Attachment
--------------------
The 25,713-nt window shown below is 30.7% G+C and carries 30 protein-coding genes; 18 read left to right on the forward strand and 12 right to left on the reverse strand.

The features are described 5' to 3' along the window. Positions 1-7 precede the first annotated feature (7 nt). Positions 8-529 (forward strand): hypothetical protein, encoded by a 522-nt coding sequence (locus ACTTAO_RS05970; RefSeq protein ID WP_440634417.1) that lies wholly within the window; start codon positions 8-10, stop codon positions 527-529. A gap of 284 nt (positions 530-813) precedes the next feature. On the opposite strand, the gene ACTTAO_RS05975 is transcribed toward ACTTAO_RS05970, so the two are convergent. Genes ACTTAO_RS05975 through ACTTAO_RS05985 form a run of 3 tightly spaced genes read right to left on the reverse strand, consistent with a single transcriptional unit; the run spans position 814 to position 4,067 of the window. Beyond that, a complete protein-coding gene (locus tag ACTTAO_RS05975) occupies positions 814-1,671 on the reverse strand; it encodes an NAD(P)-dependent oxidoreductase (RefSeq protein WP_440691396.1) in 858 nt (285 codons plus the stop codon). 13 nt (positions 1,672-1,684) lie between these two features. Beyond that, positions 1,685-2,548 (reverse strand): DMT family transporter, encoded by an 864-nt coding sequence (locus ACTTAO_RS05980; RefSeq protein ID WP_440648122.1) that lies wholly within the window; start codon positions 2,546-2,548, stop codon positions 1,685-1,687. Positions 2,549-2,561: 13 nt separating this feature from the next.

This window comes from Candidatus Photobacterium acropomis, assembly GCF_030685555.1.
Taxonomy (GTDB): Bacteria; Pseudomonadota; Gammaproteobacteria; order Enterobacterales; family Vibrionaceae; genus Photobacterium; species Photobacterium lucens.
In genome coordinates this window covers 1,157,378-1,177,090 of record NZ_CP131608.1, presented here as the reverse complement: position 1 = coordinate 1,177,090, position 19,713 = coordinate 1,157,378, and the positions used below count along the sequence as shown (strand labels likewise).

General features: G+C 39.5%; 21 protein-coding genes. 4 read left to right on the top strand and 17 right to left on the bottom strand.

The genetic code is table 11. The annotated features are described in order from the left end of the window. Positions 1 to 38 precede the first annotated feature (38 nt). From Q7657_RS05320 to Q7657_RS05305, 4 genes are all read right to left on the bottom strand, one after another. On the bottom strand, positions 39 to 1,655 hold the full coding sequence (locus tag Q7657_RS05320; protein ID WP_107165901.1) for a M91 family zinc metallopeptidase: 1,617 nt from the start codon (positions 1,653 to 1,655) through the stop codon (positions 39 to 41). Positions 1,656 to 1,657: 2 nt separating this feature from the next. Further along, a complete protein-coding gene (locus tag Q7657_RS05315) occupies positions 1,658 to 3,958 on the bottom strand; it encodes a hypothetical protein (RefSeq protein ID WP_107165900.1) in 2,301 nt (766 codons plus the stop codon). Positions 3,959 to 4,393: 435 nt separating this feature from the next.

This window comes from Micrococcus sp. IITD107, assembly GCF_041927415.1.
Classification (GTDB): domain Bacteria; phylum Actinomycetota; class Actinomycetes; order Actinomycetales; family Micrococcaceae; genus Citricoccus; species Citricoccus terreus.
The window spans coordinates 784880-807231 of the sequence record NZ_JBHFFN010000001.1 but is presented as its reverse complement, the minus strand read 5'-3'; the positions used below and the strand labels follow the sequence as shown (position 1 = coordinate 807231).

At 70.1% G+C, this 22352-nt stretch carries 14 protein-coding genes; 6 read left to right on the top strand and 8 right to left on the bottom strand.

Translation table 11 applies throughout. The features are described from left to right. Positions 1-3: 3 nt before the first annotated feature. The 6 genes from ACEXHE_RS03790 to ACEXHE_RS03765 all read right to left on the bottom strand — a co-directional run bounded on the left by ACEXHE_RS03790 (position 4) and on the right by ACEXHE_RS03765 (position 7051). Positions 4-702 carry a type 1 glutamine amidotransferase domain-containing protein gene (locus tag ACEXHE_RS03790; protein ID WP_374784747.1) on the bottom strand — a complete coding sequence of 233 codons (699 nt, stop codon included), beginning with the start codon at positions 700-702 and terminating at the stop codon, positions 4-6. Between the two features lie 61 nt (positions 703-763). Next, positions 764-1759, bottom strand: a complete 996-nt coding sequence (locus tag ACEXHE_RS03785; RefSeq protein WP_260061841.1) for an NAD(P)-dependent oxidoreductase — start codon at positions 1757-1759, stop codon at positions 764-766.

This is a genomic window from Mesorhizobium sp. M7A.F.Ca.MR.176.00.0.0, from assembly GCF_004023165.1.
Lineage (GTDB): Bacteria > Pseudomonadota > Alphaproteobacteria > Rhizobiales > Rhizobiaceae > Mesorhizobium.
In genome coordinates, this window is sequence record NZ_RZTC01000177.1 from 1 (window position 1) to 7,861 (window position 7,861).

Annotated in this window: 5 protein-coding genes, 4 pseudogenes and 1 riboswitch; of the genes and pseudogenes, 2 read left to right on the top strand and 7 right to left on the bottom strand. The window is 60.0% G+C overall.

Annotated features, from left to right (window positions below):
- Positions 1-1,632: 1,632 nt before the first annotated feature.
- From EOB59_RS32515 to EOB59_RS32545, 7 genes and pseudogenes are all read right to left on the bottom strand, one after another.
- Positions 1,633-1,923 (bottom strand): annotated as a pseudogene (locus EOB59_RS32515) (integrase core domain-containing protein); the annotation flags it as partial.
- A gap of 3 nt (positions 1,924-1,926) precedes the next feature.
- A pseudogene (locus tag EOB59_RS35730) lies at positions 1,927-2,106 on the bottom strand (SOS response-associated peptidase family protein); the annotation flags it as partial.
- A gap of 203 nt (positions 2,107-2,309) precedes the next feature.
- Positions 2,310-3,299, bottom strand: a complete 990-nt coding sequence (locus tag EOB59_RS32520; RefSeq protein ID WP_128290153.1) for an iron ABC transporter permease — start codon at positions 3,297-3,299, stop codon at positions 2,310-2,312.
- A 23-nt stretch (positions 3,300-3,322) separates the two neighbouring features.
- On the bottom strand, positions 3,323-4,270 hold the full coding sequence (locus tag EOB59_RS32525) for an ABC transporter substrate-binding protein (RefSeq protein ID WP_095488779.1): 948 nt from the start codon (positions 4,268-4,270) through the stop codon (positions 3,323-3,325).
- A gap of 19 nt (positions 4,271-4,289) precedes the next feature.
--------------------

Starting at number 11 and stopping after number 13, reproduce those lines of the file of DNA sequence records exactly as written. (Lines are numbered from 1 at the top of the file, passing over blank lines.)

At 70.1% G+C, this 22352-nt stretch carries 14 protein-coding genes; 6 read left to right on the top strand and 8 right to left on the bottom strand.

Translation table 11 applies throughout. The features are described from left to right. Positions 1-3: 3 nt before the first annotated feature. The 6 genes from ACEXHE_RS03790 to ACEXHE_RS03765 all read right to left on the bottom strand — a co-directional run bounded on the left by ACEXHE_RS03790 (position 4) and on the right by ACEXHE_RS03765 (position 7051). Positions 4-702 carry a type 1 glutamine amidotransferase domain-containing protein gene (locus tag ACEXHE_RS03790; protein ID WP_374784747.1) on the bottom strand — a complete coding sequence of 233 codons (699 nt, stop codon included), beginning with the start codon at positions 700-702 and terminating at the stop codon, positions 4-6. Between the two features lie 61 nt (positions 703-763). Next, positions 764-1759, bottom strand: a complete 996-nt coding sequence (locus tag ACEXHE_RS03785; RefSeq protein WP_260061841.1) for an NAD(P)-dependent oxidoreductase — start codon at positions 1757-1759, stop codon at positions 764-766.

This is a genomic window from Mesorhizobium sp. M7A.F.Ca.MR.176.00.0.0, from assembly GCF_004023165.1.